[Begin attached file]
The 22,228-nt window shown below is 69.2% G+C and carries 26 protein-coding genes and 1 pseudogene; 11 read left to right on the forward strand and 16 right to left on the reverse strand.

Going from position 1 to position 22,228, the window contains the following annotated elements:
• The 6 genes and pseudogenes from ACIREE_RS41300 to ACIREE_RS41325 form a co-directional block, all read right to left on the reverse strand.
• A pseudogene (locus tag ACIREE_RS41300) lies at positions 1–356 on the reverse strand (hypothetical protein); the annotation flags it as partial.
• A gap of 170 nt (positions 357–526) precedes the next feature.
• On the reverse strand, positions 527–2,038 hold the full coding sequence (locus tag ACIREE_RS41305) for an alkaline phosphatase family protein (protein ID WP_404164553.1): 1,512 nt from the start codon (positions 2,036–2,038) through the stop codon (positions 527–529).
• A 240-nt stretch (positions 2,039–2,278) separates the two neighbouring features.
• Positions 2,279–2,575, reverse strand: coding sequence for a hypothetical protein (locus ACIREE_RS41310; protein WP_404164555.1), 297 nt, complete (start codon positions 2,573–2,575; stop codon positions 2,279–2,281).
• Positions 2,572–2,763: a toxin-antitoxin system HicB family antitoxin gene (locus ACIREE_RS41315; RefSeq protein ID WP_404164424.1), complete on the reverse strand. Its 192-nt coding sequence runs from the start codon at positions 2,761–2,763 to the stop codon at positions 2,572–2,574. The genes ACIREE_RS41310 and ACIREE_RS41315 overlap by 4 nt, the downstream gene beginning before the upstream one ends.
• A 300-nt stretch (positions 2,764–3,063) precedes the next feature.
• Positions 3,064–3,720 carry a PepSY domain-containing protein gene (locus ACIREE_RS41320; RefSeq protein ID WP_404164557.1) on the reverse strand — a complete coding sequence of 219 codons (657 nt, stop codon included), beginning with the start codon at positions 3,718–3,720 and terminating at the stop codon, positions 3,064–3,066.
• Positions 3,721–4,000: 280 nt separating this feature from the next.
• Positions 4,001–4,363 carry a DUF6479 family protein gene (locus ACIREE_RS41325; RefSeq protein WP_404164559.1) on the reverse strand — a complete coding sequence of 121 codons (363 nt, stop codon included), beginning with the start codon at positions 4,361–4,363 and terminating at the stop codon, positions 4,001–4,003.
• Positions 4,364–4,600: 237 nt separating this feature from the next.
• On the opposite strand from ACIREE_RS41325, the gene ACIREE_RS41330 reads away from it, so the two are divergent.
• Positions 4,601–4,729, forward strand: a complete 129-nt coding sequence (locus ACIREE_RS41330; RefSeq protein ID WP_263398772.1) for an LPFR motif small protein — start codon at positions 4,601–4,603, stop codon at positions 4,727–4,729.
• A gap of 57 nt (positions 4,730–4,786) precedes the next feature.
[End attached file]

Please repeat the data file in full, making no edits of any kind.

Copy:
The 22,228-nt window shown below is 69.2% G+C and carries 26 protein-coding genes and 1 pseudogene; 11 read left to right on the forward strand and 16 right to left on the reverse strand.

Going from position 1 to position 22,228, the window contains the following annotated elements:
• The 6 genes and pseudogenes from ACIREE_RS41300 to ACIREE_RS41325 form a co-directional block, all read right to left on the reverse strand.
• A pseudogene (locus tag ACIREE_RS41300) lies at positions 1–356 on the reverse strand (hypothetical protein); the annotation flags it as partial.
• A gap of 170 nt (positions 357–526) precedes the next feature.
• On the reverse strand, positions 527–2,038 hold the full coding sequence (locus tag ACIREE_RS41305) for an alkaline phosphatase family protein (protein ID WP_404164553.1): 1,512 nt from the start codon (positions 2,036–2,038) through the stop codon (positions 527–529).
• A 240-nt stretch (positions 2,039–2,278) separates the two neighbouring features.
• Positions 2,279–2,575, reverse strand: coding sequence for a hypothetical protein (locus ACIREE_RS41310; protein WP_404164555.1), 297 nt, complete (start codon positions 2,573–2,575; stop codon positions 2,279–2,281).
• Positions 2,572–2,763: a toxin-antitoxin system HicB family antitoxin gene (locus ACIREE_RS41315; RefSeq protein ID WP_404164424.1), complete on the reverse strand. Its 192-nt coding sequence runs from the start codon at positions 2,761–2,763 to the stop codon at positions 2,572–2,574. The genes ACIREE_RS41310 and ACIREE_RS41315 overlap by 4 nt, the downstream gene beginning before the upstream one ends.
• A 300-nt stretch (positions 2,764–3,063) precedes the next feature.
• Positions 3,064–3,720 carry a PepSY domain-containing protein gene (locus ACIREE_RS41320; RefSeq protein ID WP_404164557.1) on the reverse strand — a complete coding sequence of 219 codons (657 nt, stop codon included), beginning with the start codon at positions 3,718–3,720 and terminating at the stop codon, positions 3,064–3,066.
• Positions 3,721–4,000: 280 nt separating this feature from the next.
• Positions 4,001–4,363 carry a DUF6479 family protein gene (locus ACIREE_RS41325; RefSeq protein WP_404164559.1) on the reverse strand — a complete coding sequence of 121 codons (363 nt, stop codon included), beginning with the start codon at positions 4,361–4,363 and terminating at the stop codon, positions 4,001–4,003.
• Positions 4,364–4,600: 237 nt separating this feature from the next.
• On the opposite strand from ACIREE_RS41325, the gene ACIREE_RS41330 reads away from it, so the two are divergent.
• Positions 4,601–4,729, forward strand: a complete 129-nt coding sequence (locus ACIREE_RS41330; RefSeq protein ID WP_263398772.1) for an LPFR motif small protein — start codon at positions 4,601–4,603, stop codon at positions 4,727–4,729.
• A gap of 57 nt (positions 4,730–4,786) precedes the next feature.